The Boring Company’s Las Vegas tunnel project is no stranger to struggle, and it appears that trend continues even after the company won its current contract with the city. Las Vegas Monorail officials recently voiced concerns over the engineering safety in areas where the two systems will intersect underground and lobbied for more oversight of the Elon Musk-led venture. Despite Boring’s objections, the Winchester Town Board which oversees the new tunnel project agreed to require regular coordination between The Boring Company, the Monorail officials, and Las Vegas’s Public Works department.
“The proposed underground people mover system intersects our existing system route, and it appears the presented tunnel alignment interferes with our existing columns for the Las Vegas Monorail system and creates significant concern regarding both vertical and lateral loads,” Curtis Myles, CEO of the Las Vegas Monorail, claimed in a letter to Clark County planning officials in June.
“When you have columns that would be this close, you’re not just concerned about contact with the columns, you’re also concerned about vibration,” a lawyer representing the Monorail clarified later. “The record has to be absolutely clear, if there’s any damage at all to the columns, it will shut the Monorail down.”
Jane Labanowski, The Boring Company’s government relations executive, objected to Myles’s concerns. “Noise and vibration [from tunneling] are imperceptible at the surface. We design our process to be deep enough underground such that a person walking [on the surface] creates more vibration than our tunnel-boring machine underground.”
The chairperson of the Winchester Town Board cited precautionary reasons for the new coordination requirements. “That way we all have a point of reference to go back to, just in case somebody forgets or doesn’t check in with other people…All of a sudden, someone gets to be a bad actor who doesn’t mean to be,” the chairperson is quoted as saying at the Board meeting where the recent decision was made. With construction plans finally approved, The Boring Company must now pursue permits to begin digging.
The board members of the Las Vegas Convention and Visitors Authority (LCVA) approved a $48.6 million contract with The Boring Company in May this year to build a transport tunnel under the the LCVA campus. The project will comprise one pedestrian tunnel and two vehicle tunnels connecting the campus’ New Exhibit Hall to the existing North/Central Hall. Construction is expected to be completed in time for the 2021 Consumer Electronics Show (CES), and according to a contractor with oversight of the Boring project, public access will be limited to the tunnels during the CES event. “During CES it will be a little more difficult to have the public coming in and out than it would be for a [smaller] trade show,” the contractor said during the Board meeting.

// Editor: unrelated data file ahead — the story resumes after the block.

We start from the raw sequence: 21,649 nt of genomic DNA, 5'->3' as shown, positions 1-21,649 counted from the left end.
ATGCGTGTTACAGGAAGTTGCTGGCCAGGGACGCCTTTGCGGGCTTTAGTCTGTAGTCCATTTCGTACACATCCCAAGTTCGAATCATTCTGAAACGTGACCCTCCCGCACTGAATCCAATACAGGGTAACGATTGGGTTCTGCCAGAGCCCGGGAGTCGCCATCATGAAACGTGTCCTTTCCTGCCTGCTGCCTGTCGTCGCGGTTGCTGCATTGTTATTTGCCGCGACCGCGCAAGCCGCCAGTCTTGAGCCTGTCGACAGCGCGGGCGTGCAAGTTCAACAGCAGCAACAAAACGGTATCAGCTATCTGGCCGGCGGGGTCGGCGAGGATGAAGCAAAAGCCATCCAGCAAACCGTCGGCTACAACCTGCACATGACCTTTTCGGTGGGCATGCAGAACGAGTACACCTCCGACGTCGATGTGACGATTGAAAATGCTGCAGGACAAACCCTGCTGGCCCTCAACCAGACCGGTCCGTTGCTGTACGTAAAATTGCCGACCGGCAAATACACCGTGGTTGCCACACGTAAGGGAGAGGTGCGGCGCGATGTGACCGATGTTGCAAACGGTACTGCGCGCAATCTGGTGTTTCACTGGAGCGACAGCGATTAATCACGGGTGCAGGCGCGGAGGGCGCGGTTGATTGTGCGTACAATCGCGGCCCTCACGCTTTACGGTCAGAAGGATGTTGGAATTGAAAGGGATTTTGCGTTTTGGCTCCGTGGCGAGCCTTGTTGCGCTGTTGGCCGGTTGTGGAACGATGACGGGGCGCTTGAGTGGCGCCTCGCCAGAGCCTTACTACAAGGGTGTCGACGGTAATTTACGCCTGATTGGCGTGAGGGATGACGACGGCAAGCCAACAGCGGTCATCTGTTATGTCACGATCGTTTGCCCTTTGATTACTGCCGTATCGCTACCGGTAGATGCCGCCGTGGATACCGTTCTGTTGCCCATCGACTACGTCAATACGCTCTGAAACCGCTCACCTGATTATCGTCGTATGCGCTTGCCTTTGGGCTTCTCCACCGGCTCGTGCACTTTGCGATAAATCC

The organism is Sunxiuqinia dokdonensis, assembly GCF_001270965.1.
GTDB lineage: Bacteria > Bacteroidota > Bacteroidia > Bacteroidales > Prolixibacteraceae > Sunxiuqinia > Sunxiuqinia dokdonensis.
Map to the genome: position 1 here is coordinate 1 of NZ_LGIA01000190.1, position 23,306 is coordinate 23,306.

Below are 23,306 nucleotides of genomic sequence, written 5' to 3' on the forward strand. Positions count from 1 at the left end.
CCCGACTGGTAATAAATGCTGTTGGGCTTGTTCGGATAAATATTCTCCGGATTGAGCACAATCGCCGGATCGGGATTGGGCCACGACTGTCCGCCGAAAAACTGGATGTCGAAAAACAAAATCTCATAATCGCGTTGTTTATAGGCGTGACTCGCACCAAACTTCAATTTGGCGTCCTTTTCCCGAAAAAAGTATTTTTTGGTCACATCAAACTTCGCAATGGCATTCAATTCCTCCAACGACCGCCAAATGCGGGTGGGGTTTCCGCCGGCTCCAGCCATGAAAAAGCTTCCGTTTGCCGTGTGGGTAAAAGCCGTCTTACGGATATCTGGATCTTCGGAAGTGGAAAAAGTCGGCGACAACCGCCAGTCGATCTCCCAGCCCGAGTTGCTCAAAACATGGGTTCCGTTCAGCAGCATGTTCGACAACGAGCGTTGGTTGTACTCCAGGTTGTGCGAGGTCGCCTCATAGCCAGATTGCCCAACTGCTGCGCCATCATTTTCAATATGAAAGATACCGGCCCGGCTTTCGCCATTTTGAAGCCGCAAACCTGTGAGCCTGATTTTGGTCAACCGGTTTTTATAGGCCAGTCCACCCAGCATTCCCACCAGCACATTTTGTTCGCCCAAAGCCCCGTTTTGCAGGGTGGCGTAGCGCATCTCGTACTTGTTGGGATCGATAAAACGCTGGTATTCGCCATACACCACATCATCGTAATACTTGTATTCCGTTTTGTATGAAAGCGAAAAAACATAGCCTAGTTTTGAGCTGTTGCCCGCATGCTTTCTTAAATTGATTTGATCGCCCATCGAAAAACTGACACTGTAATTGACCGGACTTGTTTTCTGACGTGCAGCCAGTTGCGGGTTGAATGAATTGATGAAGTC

To transport Las Vegas tunnel passengers, The Boring Company plans to use modified Tesla Model X and Model 3 vehicles which will carry up to 16 passengers each with both sitting and standing room. The cars will have autonomous operation, although a human driver will also be present as a safety precaution. Boring has estimated the system will be capable of transporting up to 4,400 passengers per hour.
This latest regulatory hurdle is only the latest that The Boring Company has encountered while pursuing the Las Vegas tunnel project. Earlier this year, LCVA board members Michele Fiore and Carolyn Goodman argued against the Boring Company’s project proposal, citing the startup’s inexperience and suggesting that the proposal from Austria-based Doppelmayr Garaventa Group be embraced instead. Doppelmayr’s proposal involved an above-ground transit system that would cost around $215 million to complete.